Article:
The following season United reached the final of the Cup Winners Cup. Their opponents that day being Barcelona. Paul Ince lined up in central midfield with Bryan Robson. With Ince holding the midfield, it allowed Robson to push on more during the game. Two goals from Mark Hughes and United ran out 2-1 winners.

Then came 1993, and Manchester United’s first title in 26 years. Ince was a major part of that successful United squad. He had become a cornerstone of the United team. His determination pushed the team on and his willingness to battle for the club proved invaluable. He was, like many of the United team, a fierce competitor. Ince also was selected in the team of the year that season voted for by the PFA. Ince appeared in 41 league matches scoring six times.

The following season United won the double. Winning the Premier League by eight points and beating Chelsea in the FA Cup 4-0. Ince played 55 games that season scoring nine goals over all competitions. That season Ince had competition from another hard tackling midfielder;Roy Keane. The Irishman had signed that season playing alongside Ince. The pair forged a terrifying partnership. Both players so strong in the tackle and with egos to match. The two players never saw eye to eye, and almost bordered on hatred, but on the pitch they were feared by all.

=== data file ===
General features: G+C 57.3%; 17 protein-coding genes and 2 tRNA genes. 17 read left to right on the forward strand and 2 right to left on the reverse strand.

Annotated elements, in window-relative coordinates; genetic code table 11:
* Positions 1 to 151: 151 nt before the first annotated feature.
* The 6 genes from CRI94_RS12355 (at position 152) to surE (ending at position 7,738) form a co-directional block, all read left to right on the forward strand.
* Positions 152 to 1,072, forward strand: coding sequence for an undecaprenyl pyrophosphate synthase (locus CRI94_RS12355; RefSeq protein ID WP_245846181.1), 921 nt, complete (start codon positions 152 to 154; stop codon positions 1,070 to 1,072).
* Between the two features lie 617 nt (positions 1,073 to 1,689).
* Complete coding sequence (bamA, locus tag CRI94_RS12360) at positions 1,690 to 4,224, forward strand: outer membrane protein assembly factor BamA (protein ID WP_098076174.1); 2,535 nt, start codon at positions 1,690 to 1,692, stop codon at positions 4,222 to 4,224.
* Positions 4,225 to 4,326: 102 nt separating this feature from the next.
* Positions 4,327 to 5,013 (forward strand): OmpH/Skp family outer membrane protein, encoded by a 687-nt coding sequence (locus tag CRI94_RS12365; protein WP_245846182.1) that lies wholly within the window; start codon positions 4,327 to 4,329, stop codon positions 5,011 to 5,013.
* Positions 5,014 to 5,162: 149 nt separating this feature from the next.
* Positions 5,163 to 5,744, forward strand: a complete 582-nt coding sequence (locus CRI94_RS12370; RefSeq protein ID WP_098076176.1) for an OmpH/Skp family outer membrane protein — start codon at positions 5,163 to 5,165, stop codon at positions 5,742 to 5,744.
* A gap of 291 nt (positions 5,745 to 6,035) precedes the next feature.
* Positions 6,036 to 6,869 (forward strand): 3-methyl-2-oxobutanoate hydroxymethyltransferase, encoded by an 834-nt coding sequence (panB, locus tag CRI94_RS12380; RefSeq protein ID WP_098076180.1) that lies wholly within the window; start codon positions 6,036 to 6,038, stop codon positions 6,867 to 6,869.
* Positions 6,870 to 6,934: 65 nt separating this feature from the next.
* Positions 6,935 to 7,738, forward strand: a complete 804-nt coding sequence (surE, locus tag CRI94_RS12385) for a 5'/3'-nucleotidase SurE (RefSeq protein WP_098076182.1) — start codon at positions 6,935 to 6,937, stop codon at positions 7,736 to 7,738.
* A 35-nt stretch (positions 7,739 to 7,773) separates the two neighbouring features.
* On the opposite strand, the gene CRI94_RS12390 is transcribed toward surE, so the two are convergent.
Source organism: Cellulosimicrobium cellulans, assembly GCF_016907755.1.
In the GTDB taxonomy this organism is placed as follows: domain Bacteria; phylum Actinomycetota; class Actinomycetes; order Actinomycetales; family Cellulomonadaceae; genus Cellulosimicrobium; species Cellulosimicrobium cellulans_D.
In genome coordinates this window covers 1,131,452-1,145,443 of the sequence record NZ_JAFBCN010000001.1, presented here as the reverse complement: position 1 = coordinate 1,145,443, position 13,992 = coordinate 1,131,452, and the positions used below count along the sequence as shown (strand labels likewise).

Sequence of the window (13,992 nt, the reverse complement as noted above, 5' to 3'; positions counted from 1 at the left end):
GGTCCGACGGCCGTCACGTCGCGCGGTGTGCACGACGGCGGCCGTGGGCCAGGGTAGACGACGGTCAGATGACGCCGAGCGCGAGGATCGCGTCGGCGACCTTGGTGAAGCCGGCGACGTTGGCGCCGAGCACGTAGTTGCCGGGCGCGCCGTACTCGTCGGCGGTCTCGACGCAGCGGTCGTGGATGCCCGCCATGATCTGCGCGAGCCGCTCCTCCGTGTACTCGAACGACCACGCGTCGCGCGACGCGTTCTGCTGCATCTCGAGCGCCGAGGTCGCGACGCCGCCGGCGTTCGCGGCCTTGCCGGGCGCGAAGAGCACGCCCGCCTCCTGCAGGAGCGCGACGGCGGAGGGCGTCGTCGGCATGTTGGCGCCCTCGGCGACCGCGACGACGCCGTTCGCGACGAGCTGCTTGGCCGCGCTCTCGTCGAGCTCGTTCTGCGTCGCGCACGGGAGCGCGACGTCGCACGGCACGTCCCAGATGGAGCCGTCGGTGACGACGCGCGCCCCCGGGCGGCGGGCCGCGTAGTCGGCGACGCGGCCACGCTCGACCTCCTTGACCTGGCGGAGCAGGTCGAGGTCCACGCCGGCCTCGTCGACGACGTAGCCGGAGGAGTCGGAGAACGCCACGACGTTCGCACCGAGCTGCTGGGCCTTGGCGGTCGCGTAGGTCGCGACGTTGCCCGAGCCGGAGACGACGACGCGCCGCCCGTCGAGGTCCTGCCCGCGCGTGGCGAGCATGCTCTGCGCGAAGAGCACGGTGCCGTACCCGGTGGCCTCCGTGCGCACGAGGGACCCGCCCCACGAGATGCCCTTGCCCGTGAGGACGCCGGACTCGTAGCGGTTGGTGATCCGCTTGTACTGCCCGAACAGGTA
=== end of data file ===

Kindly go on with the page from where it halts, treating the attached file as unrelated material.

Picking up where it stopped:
However, 1995 ended disappointing for Ince as United were pipped at the post by Blackburn Rovers after their draw against West Ham. Ince stepping back in the cauldron of Upton Park. Screams of Judas ringing in Ince’s ears throughout the match.

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Then in June, and to the amazement of the Manchester United fans, Paul Ince joined Inter Milan for seven million pounds. A strange decision considering he was in his prime. Ince had always had a rocky relationship with Alex Ferguson who had labeled him ‘bottler’ or ‘big time Charlie’ in the past. The fans were less than impressed when he was replaced by youngster Nicky Butt. Butt was a number of kids brought into the team by Ferguson that summer; I think we all know how what happened after that.

For Ince however, a new adventure . He spent two years in Italy and even though Inter didn’t exceed expectations, Ince had played well, helping them finish 3rd in his final season and getting to the UEFA Cup Final.